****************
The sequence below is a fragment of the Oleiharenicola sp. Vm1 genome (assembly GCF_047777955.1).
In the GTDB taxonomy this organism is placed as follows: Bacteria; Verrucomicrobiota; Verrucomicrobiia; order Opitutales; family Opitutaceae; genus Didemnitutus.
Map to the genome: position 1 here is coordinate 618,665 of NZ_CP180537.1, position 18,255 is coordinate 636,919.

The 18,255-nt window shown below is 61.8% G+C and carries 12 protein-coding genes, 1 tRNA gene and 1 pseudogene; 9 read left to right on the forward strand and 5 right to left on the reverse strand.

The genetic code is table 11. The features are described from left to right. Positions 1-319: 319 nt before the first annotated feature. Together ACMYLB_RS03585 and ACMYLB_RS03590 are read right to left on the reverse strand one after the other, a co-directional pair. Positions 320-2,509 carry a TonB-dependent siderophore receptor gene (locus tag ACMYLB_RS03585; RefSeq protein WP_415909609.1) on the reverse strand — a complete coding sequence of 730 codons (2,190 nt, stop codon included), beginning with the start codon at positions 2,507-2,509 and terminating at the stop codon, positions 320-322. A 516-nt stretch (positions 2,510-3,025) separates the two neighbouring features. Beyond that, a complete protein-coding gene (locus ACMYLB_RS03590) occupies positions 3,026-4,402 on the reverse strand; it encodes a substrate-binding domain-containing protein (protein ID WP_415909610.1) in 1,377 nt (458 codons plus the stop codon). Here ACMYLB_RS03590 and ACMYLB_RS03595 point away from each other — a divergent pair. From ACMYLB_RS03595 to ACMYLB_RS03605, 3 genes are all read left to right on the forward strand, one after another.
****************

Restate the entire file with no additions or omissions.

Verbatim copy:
The sequence below is a fragment of the Oleiharenicola sp. Vm1 genome (assembly GCF_047777955.1).
In the GTDB taxonomy this organism is placed as follows: Bacteria; Verrucomicrobiota; Verrucomicrobiia; order Opitutales; family Opitutaceae; genus Didemnitutus.
Map to the genome: position 1 here is coordinate 618,665 of NZ_CP180537.1, position 18,255 is coordinate 636,919.

The 18,255-nt window shown below is 61.8% G+C and carries 12 protein-coding genes, 1 tRNA gene and 1 pseudogene; 9 read left to right on the forward strand and 5 right to left on the reverse strand.

The genetic code is table 11. The features are described from left to right. Positions 1-319: 319 nt before the first annotated feature. Together ACMYLB_RS03585 and ACMYLB_RS03590 are read right to left on the reverse strand one after the other, a co-directional pair. Positions 320-2,509 carry a TonB-dependent siderophore receptor gene (locus tag ACMYLB_RS03585; RefSeq protein WP_415909609.1) on the reverse strand — a complete coding sequence of 730 codons (2,190 nt, stop codon included), beginning with the start codon at positions 2,507-2,509 and terminating at the stop codon, positions 320-322. A 516-nt stretch (positions 2,510-3,025) separates the two neighbouring features. Beyond that, a complete protein-coding gene (locus ACMYLB_RS03590) occupies positions 3,026-4,402 on the reverse strand; it encodes a substrate-binding domain-containing protein (protein ID WP_415909610.1) in 1,377 nt (458 codons plus the stop codon). Here ACMYLB_RS03590 and ACMYLB_RS03595 point away from each other — a divergent pair. From ACMYLB_RS03595 to ACMYLB_RS03605, 3 genes are all read left to right on the forward strand, one after another.